Moharram rituals are part of a rich fabric of Shia religious activities. It is a month of intensified piety, and due to its public nature, men dominate, though both genders participate. These rituals span from public-based to domestic-based ceremonies.
A while ago, a fieldwork was conducted in Aliabad (a village near Shiraz) to learn more about Shia women Muharram rituals in Shiraz Iran. Women did not play prominent roles in Shia rituals in that society. Several women held weekly rowzehs, or commemorative gatherings in which a male rowzeh khan or chanter recited stories about the martyrs of Karbala and led prayers for a few neighborhood women. The women listened and wept at the saddest parts in the stories, and then afterward shared tea and some conversation.
Generally excluded from mosque attendance, women also faced restrictions during the Muharram commemorations of the martyrdom of Imam Hosayn and his compatriots. In the lunar month of Muharram, and especially during the days leading up to the tenth day of that month, which is the anniversary of the 680 AD martyrdom, and then the third day afterward, men paraded around the village dressed in black, chanting mourning couplets and practicing self-flagellation. Older or infirm men rhythmically gave themselves symbolic taps on the head. Family men generally beat themselves on the chest, while some of the younger men struck themselves on the back with a flail of chains, an innovation imported from the cities.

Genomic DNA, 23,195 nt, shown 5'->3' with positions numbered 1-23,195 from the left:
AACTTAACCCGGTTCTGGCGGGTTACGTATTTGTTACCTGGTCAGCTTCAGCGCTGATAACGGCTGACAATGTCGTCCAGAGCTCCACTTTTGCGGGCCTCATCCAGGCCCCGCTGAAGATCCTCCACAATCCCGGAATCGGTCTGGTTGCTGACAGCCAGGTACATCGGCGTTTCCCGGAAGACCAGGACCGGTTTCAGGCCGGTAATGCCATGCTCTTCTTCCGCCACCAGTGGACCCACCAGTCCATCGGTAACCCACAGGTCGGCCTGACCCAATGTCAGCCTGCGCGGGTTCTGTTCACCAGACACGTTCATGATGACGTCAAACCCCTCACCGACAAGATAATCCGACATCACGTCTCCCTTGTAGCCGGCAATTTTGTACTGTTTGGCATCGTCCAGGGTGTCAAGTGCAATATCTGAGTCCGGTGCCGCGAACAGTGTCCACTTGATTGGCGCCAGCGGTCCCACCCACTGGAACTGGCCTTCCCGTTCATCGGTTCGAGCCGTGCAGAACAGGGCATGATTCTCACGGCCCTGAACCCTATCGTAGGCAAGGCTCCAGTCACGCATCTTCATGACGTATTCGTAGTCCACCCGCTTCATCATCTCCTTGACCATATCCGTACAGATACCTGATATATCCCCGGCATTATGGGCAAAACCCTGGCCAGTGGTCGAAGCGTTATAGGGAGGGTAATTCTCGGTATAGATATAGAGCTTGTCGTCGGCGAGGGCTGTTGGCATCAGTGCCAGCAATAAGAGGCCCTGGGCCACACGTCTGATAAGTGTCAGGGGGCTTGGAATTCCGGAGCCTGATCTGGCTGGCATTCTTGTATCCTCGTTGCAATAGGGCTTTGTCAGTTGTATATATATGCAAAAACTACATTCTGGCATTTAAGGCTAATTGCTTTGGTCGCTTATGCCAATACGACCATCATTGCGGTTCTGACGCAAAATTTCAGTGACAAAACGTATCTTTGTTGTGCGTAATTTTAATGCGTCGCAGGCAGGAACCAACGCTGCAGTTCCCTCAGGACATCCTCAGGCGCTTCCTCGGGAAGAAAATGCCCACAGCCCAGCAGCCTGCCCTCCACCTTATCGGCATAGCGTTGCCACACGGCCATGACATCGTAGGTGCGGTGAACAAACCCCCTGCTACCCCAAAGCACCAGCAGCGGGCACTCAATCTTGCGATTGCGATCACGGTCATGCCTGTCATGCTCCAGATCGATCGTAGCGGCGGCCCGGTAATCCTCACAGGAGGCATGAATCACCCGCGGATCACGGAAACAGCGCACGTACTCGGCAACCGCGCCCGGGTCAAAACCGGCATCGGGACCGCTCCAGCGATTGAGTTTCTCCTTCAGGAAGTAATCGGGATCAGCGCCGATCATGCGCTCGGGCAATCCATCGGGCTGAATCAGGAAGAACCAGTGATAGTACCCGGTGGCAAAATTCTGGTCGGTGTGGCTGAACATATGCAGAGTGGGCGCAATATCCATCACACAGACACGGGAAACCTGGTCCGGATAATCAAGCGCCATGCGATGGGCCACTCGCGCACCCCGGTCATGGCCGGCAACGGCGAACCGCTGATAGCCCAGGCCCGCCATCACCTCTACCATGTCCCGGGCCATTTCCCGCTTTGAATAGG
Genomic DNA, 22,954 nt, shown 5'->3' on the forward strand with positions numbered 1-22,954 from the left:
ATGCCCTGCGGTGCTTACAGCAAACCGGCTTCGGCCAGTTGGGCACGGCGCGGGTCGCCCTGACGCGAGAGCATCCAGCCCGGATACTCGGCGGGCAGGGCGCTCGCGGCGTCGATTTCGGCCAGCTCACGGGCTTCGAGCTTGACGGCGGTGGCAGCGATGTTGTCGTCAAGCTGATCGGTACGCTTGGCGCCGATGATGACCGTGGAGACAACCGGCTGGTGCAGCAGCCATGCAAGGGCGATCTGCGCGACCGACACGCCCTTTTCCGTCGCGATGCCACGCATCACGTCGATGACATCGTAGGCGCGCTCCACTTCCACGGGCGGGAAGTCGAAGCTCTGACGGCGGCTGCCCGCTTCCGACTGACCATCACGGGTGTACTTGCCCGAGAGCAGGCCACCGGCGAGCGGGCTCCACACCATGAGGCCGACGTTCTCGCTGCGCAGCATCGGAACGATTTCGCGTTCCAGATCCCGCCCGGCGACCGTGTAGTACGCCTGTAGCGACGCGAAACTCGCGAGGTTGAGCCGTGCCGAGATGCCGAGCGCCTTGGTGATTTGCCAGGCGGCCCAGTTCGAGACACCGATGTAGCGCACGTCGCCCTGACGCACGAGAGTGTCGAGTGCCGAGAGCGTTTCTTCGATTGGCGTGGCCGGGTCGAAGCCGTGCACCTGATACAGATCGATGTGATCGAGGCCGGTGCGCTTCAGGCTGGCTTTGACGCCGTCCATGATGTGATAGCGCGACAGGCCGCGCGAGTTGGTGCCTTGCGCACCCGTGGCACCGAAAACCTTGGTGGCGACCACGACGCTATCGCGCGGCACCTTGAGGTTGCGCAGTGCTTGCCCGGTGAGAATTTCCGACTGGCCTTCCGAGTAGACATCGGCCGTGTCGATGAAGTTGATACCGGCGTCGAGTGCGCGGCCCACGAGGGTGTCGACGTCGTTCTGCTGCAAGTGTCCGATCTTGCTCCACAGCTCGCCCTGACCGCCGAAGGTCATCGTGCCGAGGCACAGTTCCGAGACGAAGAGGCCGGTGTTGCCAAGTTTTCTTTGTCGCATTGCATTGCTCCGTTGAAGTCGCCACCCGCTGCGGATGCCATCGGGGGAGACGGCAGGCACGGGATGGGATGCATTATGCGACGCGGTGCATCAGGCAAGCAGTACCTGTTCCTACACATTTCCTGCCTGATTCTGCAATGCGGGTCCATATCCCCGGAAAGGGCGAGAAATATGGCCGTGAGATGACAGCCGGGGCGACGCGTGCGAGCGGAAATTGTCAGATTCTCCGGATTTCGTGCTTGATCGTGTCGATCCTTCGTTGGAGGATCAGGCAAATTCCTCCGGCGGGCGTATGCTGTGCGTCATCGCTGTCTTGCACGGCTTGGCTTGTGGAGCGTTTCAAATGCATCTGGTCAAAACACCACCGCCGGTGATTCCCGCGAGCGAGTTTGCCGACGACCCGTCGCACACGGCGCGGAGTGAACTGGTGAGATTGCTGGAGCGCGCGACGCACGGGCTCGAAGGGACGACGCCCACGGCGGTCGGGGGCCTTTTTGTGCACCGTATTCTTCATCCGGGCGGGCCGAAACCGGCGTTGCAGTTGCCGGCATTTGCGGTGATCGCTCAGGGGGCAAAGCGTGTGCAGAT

During Shia women Muharram rituals in Shiraz Iran, it was generally believed that women should ideally remain at home, though a few women and younger girls might edge along alleyway walls to watch, their veils wrapped carefully around themselves. Some watched from rooftops, making sure to stay far enough away from the edge to avoid notice. Women prepared food to distribute in connection with vows to the Karbala saints. Of course, the womenfolk of the family arranged and cooked for many of the commemorative meals held during the days of mourning.
Urban Iranian women enjoyed more opportunities to attend women’s rituals. Although in joint male-female rituals they were expected to be out of sight or segregated and formed the smaller proportion of participants, they could attend home-based sex-segregated rituals for women. Often a woman preacher, or rowzeh khan, led these less formal women’s rituals.
Women enjoyed the socializing, as well as the spiritual and emotional solace, of listening to saints’ stories, weeping, and praying, as anthropologist Anne Betteridge has documented for Shirazi women. They could hope for assistance from the martyrs with mundane problems in exchange for their devotion. Refreshments and meals also added to the attraction.
Taken from: Women of Karbala
Edited by: Kamran Scot Aghaie